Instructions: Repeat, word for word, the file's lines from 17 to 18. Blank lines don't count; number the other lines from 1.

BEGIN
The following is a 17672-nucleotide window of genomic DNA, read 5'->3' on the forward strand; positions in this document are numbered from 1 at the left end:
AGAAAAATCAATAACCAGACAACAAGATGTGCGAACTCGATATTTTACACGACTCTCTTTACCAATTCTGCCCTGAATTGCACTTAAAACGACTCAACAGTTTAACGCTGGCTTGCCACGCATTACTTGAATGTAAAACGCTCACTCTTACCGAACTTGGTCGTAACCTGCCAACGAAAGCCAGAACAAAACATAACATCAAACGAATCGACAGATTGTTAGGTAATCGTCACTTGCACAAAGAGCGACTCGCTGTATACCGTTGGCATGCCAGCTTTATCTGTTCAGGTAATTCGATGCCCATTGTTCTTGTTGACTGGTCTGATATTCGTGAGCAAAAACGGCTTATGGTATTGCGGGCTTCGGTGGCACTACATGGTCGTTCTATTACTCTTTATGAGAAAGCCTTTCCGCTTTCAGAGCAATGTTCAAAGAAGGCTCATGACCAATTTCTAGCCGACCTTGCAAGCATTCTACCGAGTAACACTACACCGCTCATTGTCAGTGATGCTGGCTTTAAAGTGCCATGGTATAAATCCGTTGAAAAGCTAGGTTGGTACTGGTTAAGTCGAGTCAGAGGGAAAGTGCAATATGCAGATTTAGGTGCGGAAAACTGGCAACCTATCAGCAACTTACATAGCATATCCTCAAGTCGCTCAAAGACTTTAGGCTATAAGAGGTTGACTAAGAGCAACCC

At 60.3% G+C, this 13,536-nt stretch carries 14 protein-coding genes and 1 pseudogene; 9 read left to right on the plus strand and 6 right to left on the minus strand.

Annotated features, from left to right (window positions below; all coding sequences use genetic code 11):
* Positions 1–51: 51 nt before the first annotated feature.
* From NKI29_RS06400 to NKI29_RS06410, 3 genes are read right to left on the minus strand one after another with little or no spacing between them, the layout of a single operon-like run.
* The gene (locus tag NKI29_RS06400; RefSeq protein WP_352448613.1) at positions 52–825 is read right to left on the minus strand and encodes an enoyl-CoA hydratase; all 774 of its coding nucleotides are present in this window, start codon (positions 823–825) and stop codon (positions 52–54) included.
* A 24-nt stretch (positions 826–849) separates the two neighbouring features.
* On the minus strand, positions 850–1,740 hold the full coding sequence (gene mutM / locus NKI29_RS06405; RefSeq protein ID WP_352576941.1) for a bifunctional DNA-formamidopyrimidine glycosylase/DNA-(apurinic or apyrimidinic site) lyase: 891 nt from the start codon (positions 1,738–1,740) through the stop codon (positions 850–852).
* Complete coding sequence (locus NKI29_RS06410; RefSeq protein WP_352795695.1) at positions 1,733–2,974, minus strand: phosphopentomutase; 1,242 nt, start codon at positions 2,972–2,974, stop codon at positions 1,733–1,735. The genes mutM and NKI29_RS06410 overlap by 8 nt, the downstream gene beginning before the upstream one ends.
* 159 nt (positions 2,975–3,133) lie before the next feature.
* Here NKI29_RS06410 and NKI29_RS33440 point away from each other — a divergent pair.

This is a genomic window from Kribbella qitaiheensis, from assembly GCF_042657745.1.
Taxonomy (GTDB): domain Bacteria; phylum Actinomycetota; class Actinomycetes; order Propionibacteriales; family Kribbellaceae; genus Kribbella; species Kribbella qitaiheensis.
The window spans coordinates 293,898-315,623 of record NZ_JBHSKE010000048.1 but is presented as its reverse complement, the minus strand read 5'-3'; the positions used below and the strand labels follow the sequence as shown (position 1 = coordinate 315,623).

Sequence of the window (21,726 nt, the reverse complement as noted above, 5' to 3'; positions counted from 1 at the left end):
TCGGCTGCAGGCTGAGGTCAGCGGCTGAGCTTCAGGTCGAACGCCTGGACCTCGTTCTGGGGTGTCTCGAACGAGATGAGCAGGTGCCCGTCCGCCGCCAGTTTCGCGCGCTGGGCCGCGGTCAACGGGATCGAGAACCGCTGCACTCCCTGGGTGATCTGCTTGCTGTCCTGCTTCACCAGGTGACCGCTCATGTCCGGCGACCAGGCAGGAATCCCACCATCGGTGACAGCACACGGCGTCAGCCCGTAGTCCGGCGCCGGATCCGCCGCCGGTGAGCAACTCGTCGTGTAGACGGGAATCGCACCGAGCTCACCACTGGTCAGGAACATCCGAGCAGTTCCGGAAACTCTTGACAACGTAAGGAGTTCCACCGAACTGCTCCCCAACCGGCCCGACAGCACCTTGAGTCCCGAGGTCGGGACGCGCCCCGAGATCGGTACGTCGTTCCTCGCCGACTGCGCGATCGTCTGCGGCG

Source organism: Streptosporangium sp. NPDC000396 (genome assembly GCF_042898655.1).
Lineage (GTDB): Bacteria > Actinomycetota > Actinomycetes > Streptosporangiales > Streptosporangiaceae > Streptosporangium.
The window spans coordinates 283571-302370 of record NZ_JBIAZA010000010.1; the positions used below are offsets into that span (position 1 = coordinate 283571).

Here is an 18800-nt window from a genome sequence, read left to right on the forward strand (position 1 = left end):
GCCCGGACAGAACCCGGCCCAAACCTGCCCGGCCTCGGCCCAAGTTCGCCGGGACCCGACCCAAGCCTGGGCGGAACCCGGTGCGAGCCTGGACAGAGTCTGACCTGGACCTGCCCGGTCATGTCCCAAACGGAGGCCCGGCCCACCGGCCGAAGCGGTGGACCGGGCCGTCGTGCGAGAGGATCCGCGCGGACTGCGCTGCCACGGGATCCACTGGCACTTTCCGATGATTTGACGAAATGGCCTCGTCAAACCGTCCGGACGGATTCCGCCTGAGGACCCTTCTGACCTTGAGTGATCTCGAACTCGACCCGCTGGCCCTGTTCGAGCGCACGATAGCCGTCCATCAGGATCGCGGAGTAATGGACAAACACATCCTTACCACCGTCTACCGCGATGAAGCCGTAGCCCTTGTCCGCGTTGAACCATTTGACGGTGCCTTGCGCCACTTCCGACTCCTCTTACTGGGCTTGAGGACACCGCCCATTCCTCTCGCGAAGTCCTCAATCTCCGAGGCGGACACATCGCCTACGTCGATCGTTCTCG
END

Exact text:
TCGGCTGCAGGCTGAGGTCAGCGGCTGAGCTTCAGGTCGAACGCCTGGACCTCGTTCTGGGGTGTCTCGAACGAGATGAGCAGGTGCCCGTCCGCCGCCAGTTTCGCGCGCTGGGCCGCGGTCAACGGGATCGAGAACCGCTGCACTCCCTGGGTGATCTGCTTGCTGTCCTGCTTCACCAGGTGACCGCTCATGTCCGGCGACCAGGCAGGAATCCCACCATCGGTGACAGCACACGGCGTCAGCCCGTAGTCCGGCGCCGGATCCGCCGCCGGTGAGCAACTCGTCGTGTAGACGGGAATCGCACCGAGCTCACCACTGGTCAGGAACATCCGAGCAGTTCCGGAAACTCTTGACAACGTAAGGAGTTCCACCGAACTGCTCCCCAACCGGCCCGACAGCACCTTGAGTCCCGAGGTCGGGACGCGCCCCGAGATCGGTACGTCGTTCCTCGCCGACTGCGCGATCGTCTGCGGCG

Source organism: Streptosporangium sp. NPDC000396 (genome assembly GCF_042898655.1).